NP: Some of my favorite panels of yours, throughout your work, are the ones where nothing happens—such as the linked establishing shots at the beginning of Thoreau at Walden where we see trees and leaves and big flakes of snow. It’s a really great, contemplative moment, and totally in keeping with Thoreau’s work. Can you talk a little about the importance of these moments from your standpoint as an artist?

JP: In my own life I’ve happened to spend a lot of time out in the woods alone, so in the book I tried to bring that flavor to it. When Thoreau writes about a certain experience, I tried to convey that flavor through looking back on my own life, and bringing out that personal experience. Also, in terms of those moments where “nothing happens,” those are moments that I’ve always tried to convey in my art. Certainly Thoreau had those moments too, like any contemplative person. Walden is a great book of words, but those words came from a certain way of life, an experience of life, a curiosity and wonder. So I tried to show, in simple terms, what that kind of life is like—and in part, that means being open to those moments where "nothing" happens.

NP: My favorite quotation from Thoreau is one you illustrate in exactly this style—“Morning is when I am awake and there is a dawn in me.” You do a beautiful job of letting that hit the reader by following that line with two panels of stillness and natural activity. Reading in context, it’s obvious that Thoreau isn’t talking about just the early AM hours—he’s talking about a kind of mental and spiritual awakening. In your own daily life, when is “morning”—when do the moments of heightened engagement occur?


JP: Like you said, “Morning” in Thoreau’s world is a state of mind, a state of being, and a way of relating to the world. For most of us, that state comes in snippets: little moments of illumination or clarity. You don’t know when it’s going to arrive, or where. But through the practice of opening up, you can prepare yourself to receive those moments.

In my own life I suppose it’s those moments where I lose myself, and a greater awareness unfolds. It can be doing the dishes, walking, in the morning when the mind is fresh, or in the evening when the mind is tired. In fact, this awareness is always present; it’s just a matter of becoming attuned to it, filtering out the distractions so you can see what’s really going on. In some ways Walden is simply a book about how to see what’s really going on.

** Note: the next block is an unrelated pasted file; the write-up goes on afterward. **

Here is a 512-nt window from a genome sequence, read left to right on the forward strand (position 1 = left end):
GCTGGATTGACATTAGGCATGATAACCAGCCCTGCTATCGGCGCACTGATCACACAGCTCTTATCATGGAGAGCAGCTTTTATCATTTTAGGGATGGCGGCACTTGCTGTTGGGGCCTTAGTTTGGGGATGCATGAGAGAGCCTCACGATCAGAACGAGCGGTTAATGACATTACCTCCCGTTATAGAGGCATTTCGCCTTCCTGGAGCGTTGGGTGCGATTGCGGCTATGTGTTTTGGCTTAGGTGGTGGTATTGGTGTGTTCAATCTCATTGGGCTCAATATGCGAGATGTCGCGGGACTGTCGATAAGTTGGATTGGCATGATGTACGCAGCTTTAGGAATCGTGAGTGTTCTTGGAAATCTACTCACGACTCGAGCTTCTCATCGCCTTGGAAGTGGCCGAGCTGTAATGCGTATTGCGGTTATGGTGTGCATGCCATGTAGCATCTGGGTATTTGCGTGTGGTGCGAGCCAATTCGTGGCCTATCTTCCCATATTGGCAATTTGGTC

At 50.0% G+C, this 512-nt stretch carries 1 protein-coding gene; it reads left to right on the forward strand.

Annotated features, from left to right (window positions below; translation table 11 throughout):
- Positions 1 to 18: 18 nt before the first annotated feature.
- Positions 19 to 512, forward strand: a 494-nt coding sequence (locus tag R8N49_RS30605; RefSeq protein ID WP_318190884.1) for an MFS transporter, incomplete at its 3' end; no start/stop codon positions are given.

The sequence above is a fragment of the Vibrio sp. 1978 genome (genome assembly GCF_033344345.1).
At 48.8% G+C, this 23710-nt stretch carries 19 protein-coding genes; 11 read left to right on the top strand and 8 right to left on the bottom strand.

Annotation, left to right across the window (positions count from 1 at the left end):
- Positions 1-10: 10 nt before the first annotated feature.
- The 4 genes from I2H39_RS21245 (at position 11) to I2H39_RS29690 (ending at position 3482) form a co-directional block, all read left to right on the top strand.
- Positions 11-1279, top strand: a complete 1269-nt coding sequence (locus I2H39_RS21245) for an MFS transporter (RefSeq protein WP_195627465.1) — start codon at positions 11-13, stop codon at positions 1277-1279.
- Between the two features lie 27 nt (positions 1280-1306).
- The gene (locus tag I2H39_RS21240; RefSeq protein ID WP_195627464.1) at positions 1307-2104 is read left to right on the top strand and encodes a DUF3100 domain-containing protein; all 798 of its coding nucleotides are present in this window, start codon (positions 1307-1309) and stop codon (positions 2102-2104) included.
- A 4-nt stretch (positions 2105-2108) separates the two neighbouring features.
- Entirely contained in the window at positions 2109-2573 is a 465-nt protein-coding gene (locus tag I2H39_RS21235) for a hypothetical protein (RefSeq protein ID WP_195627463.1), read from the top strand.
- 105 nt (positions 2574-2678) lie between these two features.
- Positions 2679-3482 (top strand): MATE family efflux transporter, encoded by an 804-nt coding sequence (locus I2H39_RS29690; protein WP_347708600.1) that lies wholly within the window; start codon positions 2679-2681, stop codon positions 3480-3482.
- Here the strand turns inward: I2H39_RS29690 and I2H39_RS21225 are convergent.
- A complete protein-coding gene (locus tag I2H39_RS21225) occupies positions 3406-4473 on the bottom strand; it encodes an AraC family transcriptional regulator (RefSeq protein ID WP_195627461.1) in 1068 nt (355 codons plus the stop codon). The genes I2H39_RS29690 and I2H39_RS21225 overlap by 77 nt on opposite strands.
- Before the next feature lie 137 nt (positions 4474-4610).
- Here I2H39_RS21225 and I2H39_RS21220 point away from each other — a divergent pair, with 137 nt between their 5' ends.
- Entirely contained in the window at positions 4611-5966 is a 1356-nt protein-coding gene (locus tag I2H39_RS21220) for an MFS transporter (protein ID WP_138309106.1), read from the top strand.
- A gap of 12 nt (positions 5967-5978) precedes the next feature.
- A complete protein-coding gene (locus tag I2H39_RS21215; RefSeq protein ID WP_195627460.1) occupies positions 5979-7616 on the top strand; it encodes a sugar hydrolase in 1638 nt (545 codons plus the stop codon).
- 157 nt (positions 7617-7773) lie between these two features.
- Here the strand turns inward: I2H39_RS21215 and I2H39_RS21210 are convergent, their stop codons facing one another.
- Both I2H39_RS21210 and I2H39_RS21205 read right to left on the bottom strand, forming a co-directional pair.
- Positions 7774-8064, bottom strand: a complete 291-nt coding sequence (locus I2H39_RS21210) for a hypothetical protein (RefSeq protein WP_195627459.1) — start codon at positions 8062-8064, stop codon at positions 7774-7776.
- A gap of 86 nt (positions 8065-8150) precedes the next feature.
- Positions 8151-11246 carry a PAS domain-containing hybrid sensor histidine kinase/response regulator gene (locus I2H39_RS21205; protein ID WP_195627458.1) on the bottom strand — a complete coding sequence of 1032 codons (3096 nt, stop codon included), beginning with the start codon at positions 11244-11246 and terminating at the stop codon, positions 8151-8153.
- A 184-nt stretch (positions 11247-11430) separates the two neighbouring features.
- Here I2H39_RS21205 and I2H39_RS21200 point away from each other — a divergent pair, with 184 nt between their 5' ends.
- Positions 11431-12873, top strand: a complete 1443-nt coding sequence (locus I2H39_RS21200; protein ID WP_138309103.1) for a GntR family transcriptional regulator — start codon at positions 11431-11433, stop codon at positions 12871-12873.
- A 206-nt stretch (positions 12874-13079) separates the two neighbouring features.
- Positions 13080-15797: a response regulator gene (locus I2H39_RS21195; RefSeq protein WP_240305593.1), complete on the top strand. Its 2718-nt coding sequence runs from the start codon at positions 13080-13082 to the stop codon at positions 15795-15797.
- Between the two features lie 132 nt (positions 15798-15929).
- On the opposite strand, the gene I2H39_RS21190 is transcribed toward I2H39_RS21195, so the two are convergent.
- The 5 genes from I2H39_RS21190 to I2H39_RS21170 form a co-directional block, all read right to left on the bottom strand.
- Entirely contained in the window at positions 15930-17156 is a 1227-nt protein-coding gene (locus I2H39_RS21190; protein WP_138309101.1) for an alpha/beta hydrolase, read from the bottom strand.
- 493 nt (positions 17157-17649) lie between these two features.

NP: Place—location and grounding—is very important in some of your early works. But here’s Thoreau again: “Wherever I sat, there I might live, and the landscape radiated from me accordingly. . . there I might live, I said; and there I did live, for an hour, a summer and a winter life. . .” What’s your own relation to where you live—either now or at any time in the past? How has it informed or shaped your work and your creative and intellectual life?

diaryofmosquitoJP: I’d like to think I could be of those people who is “at home” anywhere, like Thoreau describes in that passage you quoted. In reality, that’s hard practice. Thoreau is expressing an ideal, a way of being that improves one’s relation to themselves and the world. In truth we all could say, “wherever I sat, there I might live.” And we all could see that at all times the landscape is radiating from us accordingly. When you are fully present in the moment, as Thoreau is suggesting here, the boundaries between subject and object melt. In those moments there was no separation between Thoreau and “summer life,” or “winter life.” The same is true for all of us; it’s just a matter of recognizing it.

In my own life, that’s something I strive for, but as I mentioned, it’s not that easy sometimes. It takes practice. The circumstances of my life have led me around this country willy-nilly. Sometimes it drives me crazy, and I feel uprooted, scattered. Sometimes it’s not so bad. When you settle into a place, search out its rhythms and hidden worlds, you start to appreciate the specialness of it. I suppose that search is a big part of my creative life—finding that layer underneath that unites and supports.

Click here to purchase Thoreau at Walden at your local independent bookstore
Purchase this book at your local independent bookstore.
Click here to purchase King-Cat Classix at your local independent bookstore
Purchase this book at your local independent bookstore.
Click here to purchase Diary of A Mosquito Abatement Man at your local independent bookstore
Purchase this book at your local independent bookstore.
Rain Taxi Online Edition Spring 2009 | © Rain Taxi, Inc. 2009